Another view of engine no. 2 running full-bore - photo by Gary Robinson VIEW LARGE
LOOK, MA - NO MOVING PARTS! Mechanically speaking, valveless pulsejets are the simplest internal-combustion engines ever - not even a reed valve to block explosion gases from leaving through the intake! In the Lockwood, there are no internal structures whatsoever [not even the flameholders found in ramjets]. There is also no fine machining required -- just sheet metal cutting, rolling and welding. Simplicity itself [but, how DOES Gary make that wonderful U-bend?]. Photo by Gary Robinson - Copyright 2002 Outwestjets Final preparations & my ‘test bench’ To tap fuel from the LPG bottle, I used an older type gas regulator (think ‘BBQ’ here) that has a screw-on (removable) fitting which mates with the gas bottle - the other end is generally a 1/4 NPT male thread. Onto that male thread is screwed a 1/2" 90-degree on/off ball valve tap which is fitted with a brass hose tail that takes 3/8" common black rubber, nylon braided fuel hose. This handles the job well if handled carefully [proper cutting, fitting and clamping of hose, using exactly the right fittings, keeping hose safe from accidental damage, replacing hose when needed as it ages, etc. – Ed.]. Double hose clamps on all fittings are a must, as is LPG grade thread tape on fittings. (It is thicker than standard water pipe thread tape). 1-1/2 times around the fitting is the rule for this type of tape. I have also found Loctite liquid pipe thread sealant works well with gas. The left-hand thread gas-bottle-to-1/4 NPT fitting can be bought at all good hardware stores, too. I thought of making a small wheeled trolley to allow me to measure the thrust using a large dial faced spring scale but was lucky enough to happen upon a very second hand racing go-kart which set me back approx $50 US. A simple frame was added to allow the ‘Locky’ to be easily fitted or removed by three ordinary exhaust pipe clamps. Using about $3 US worth of electronic components, my brother Douglas built a trigger unit which was connected to a Firefly transistorized ignition and a GT40 coil that were hanging around the shed at the time. This was all powered by a small gel cell glider battery. He allowed for the spark to be variable in frequency as well. This unit throws a good 3/4 inch long spark very reliably. Ready to start !?!
Another view of engine no. 2 running full-bore - photo by Gary Robinson VIEW LARGE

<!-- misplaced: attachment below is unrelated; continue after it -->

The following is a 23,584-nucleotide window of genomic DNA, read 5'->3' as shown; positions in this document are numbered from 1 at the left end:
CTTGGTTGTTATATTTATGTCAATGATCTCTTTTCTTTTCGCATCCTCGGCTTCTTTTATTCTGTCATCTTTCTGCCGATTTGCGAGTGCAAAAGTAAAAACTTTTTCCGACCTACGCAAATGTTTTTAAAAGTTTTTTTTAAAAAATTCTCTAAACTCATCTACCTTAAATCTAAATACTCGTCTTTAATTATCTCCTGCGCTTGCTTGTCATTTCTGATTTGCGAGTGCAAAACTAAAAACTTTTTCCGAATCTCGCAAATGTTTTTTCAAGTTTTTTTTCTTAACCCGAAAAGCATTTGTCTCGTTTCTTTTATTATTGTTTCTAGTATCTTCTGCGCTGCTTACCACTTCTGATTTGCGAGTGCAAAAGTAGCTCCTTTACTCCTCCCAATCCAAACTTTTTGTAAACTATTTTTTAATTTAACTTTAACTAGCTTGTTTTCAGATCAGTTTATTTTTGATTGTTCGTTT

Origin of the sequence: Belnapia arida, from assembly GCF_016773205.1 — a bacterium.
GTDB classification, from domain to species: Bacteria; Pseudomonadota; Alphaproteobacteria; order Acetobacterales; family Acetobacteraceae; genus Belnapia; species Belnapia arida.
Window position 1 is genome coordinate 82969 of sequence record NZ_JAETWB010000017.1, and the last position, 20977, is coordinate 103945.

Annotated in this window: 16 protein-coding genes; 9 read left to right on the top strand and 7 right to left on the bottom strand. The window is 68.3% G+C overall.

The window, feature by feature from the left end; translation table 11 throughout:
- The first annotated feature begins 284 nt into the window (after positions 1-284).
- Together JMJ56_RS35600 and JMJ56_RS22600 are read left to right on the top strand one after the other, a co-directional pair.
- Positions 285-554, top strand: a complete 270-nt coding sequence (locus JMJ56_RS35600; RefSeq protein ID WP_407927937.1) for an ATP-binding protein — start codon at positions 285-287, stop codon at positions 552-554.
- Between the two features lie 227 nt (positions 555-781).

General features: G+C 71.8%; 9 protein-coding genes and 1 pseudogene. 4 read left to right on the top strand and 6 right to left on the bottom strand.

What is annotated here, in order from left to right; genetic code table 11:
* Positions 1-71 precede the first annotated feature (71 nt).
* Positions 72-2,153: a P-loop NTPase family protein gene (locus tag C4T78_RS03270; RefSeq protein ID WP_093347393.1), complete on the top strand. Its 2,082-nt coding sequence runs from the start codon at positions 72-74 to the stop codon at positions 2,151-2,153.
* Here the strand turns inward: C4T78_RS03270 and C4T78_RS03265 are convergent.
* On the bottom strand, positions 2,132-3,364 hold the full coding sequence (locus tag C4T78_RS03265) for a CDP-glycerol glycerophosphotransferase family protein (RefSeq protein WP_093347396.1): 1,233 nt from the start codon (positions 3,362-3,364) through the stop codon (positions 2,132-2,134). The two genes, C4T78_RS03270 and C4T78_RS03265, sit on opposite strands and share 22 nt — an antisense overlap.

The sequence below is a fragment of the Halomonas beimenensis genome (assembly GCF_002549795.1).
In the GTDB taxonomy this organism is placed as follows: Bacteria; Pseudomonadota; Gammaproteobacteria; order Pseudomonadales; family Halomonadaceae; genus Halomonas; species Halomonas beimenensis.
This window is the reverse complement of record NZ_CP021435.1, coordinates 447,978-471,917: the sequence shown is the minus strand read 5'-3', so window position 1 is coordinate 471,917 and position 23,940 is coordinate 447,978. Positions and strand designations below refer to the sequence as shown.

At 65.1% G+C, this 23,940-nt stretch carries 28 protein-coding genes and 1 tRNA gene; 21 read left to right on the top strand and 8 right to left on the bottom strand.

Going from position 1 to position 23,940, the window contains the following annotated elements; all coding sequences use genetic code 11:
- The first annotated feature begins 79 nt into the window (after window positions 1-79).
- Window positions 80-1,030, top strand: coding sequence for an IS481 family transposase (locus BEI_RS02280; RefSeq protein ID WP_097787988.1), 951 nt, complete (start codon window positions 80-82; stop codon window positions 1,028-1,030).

ON THE SHOP FLOOR Gary's Lockwood no. 1 rests peacefully 'upside down' in the foreground, while monster no. 2 [bolted to the kart frame] is 'in the works' in this shot. No. 2 features a removable tailpipe cone which adds experimental flexibility at the cost of a little added complexity. Gary, that shiny new sheet metal really looks an awful lot like stainless! Photo by Gary Robinson - Copyright 2002 Outwestjets First run The first thing I noticed was the absence of an instruction manual! No worries, though - being what my wife calls a "typical male", I most probably would have tossed the instructions aside until all else failed, anyway. My brother Douglas was again present, to assist me on the maiden start-up. We placed the go-cart about 1 metre away from the shed [what we in the US call our 'garage' -Ed.], aimed straight for the shed wall, just in case. Gas bottle and spark box were both quickly connected, and gas connections double-checked. After a few pops and bangs I managed to catch the engine on just the right stroke and it began humming gently, as a big gas burner might do. No flames licked from either pipe but were fully contained in the combustor area. It did seem a little quieter than I expected, though. Douglas pushed the cart backwards 2 feet and it slowly rolled forward. After this happened several times I began to wonder if I had expected too much out of this engine. He pushed the cart back once more and I opened the gas tap full on and gave the engine a squirt of compressed air in the short intake at the same time. INSTANTLY, the engine roared to life; in a fraction of a second the kart catapulted forward, knocking Douglas over and using his body as a ramp to climb the shed wall as he was falling backwards! Stunned by the suddenness of all this, I hurled myself towards the dragging gas bottle to shut it off. Truth is, we then laughed so hard we had to wait for the tears to subside before we could go for a cold beer and relate it all to the curious townsfolk. Success at last!